From Broadway to Appalachia, from the antebellum South to sepia tinted memories of New York, Tannenbaum brings warmth and honesty, running his fingers through the dust of American folk music, stirring up sparkles and a sense of a world we have lost as it shimmers in the light.

Mike Davies

Artist’s website:

‘Brooklyn 1955’ – official video:

Older Than My Old Man Now – Loudon Wainwright III

As his new album’s title relates, Loudon Wainwright III is Older Than My Old Man Now — his old man, of course, being the late Loudon Wainwright, Jr., the esteemed Life Magazine columnist and senior editor.

“Singer-songwriter contemporaries of mine have recently taken to writing memoirs and autobiographies,” notes Wainwright. “I decided I would try to tell the story of my swinging life in a three and one-half minute song.”

He’s speaking specifically of the album’s lead track “The Here & the Now,” which features jazz guitar great John Scofield and backing vocals from all four of Wainwright’s children — Rufus and Martha Wainwright, Lucy Wainwright Roche and Lexie Kelly Wainwright — as well as two of the three moms, Suzzy Roche and Ritamarie Kelly. But the album as a whole reflects the stage he’s reached in his life, and as he so wryly puts it, the “death ‘n’ decay” that inevitably accompanies it.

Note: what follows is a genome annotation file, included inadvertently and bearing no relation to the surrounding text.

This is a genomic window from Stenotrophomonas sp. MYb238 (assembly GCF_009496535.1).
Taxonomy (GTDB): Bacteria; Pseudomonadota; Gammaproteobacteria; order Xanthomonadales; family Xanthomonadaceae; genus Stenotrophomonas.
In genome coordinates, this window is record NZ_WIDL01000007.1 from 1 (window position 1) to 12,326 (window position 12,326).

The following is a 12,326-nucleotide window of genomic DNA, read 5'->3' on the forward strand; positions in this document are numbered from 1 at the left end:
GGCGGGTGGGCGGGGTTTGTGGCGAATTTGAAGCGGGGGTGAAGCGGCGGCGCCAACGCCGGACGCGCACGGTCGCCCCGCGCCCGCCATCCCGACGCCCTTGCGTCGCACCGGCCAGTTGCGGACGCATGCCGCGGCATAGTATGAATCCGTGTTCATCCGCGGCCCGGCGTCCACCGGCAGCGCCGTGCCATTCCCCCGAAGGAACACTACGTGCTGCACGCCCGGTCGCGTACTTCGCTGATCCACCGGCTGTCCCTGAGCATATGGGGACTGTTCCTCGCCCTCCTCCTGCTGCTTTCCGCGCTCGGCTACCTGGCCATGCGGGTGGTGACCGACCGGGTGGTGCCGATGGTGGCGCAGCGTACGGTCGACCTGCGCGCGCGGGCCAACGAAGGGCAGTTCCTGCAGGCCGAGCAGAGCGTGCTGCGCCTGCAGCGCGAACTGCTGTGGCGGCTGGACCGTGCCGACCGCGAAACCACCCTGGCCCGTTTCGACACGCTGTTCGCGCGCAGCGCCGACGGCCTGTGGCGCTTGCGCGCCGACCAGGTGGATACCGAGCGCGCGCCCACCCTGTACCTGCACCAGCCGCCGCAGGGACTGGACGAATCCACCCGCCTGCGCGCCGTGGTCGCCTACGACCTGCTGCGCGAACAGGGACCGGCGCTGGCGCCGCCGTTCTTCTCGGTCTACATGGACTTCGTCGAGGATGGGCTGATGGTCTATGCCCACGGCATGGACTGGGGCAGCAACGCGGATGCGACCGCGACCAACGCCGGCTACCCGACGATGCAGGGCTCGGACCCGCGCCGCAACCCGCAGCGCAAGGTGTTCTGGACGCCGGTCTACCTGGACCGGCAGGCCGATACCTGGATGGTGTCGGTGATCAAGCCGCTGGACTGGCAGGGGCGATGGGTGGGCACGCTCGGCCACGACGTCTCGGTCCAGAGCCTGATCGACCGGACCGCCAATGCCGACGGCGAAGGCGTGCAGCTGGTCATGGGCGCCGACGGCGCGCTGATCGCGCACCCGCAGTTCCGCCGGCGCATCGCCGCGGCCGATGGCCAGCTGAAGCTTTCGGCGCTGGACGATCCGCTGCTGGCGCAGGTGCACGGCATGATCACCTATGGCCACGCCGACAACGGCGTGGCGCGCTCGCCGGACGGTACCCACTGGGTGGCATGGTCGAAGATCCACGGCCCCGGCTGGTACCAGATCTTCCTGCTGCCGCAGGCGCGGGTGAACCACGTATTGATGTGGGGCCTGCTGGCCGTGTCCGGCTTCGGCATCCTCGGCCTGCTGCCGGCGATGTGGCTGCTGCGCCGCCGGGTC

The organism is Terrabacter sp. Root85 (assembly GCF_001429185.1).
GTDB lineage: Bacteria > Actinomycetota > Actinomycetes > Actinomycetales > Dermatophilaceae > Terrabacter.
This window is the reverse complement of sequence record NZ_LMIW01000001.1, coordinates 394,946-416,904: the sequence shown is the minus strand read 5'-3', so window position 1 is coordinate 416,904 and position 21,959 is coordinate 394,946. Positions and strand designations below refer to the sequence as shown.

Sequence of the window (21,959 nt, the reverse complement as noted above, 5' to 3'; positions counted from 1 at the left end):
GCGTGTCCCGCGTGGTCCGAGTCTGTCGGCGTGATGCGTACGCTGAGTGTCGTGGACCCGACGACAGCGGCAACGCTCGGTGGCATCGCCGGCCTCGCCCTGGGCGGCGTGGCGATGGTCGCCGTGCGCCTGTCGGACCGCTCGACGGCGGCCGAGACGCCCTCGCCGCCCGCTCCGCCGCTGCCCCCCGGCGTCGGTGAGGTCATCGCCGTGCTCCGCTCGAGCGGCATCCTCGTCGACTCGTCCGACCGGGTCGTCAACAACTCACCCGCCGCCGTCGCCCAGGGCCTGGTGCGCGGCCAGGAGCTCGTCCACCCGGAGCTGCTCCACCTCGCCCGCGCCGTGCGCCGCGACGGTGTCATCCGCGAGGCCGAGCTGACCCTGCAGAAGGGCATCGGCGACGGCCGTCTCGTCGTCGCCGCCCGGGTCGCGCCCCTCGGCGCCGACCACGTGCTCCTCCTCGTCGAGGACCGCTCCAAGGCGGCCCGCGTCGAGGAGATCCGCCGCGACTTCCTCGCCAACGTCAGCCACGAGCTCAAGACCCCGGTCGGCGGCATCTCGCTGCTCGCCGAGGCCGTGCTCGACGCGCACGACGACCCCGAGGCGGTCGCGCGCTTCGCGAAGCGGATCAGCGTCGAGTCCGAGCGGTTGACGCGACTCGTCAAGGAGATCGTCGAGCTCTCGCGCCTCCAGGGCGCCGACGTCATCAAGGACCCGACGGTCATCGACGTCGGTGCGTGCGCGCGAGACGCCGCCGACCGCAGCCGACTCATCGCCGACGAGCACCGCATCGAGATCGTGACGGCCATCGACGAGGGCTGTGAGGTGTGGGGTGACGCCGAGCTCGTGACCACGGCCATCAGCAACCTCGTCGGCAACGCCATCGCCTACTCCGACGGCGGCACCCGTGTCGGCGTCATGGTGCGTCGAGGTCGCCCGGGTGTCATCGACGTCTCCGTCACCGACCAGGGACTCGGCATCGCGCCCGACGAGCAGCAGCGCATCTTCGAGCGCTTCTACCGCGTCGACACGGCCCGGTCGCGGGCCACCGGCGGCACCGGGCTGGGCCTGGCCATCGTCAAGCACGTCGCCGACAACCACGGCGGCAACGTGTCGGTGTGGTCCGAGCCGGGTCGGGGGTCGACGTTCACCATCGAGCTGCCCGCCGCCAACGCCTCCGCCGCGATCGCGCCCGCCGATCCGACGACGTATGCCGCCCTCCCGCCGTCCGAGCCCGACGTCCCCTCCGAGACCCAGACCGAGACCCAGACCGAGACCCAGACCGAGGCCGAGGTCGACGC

One track which cuts directly to the issue, “The Days That We Die,” remarkably brings together three generations of Wainwright males.

“My Dad wrote the recitation, and I’m singing with No. 1 son Rufus,” says Wainwright. “That’s my grandson Arcangelo Albetta — Martha’s kid — I’m walking with on the beach photo that’s part of the CD artwork. Not only that, but Loudon Wainwright I is referenced in the title track, so in fact there are five generations represented on the album!”